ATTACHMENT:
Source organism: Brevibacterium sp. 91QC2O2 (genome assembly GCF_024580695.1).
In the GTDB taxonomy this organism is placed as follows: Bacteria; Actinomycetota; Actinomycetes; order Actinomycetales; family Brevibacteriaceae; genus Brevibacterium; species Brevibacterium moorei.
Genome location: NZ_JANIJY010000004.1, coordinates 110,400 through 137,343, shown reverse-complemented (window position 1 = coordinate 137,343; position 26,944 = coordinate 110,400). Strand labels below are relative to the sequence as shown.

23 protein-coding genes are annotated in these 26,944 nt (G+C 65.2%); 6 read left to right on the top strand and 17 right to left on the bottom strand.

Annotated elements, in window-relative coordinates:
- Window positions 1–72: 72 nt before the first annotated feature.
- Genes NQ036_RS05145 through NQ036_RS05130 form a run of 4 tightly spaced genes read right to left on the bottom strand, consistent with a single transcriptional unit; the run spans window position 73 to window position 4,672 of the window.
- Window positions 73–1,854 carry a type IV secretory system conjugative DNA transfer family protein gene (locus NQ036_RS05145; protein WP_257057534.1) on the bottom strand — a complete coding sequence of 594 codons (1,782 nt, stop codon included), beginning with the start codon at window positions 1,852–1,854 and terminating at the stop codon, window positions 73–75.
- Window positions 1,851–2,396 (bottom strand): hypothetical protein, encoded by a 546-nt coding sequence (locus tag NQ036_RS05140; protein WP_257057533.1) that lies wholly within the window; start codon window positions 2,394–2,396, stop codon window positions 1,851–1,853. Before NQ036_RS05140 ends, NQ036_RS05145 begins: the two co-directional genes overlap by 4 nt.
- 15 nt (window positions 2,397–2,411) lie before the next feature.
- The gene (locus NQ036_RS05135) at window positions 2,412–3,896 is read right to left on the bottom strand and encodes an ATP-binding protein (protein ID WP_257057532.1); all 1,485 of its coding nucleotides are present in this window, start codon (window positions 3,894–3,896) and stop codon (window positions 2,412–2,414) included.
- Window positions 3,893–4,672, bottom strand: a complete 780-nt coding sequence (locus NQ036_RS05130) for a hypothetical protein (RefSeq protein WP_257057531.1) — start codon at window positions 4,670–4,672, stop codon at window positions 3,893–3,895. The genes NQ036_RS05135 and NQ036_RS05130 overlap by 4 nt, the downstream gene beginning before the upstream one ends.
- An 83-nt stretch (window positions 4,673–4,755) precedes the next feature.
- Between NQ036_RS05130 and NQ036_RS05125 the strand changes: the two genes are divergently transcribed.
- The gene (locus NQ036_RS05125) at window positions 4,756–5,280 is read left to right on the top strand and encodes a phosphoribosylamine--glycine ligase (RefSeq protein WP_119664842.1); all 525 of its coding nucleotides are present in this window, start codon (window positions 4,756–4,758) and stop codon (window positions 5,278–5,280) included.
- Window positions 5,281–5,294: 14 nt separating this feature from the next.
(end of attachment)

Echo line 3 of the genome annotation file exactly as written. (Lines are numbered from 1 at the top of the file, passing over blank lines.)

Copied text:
Genome location: NZ_JANIJY010000004.1, coordinates 110,400 through 137,343, shown reverse-complemented (window position 1 = coordinate 137,343; position 26,944 = coordinate 110,400). Strand labels below are relative to the sequence as shown.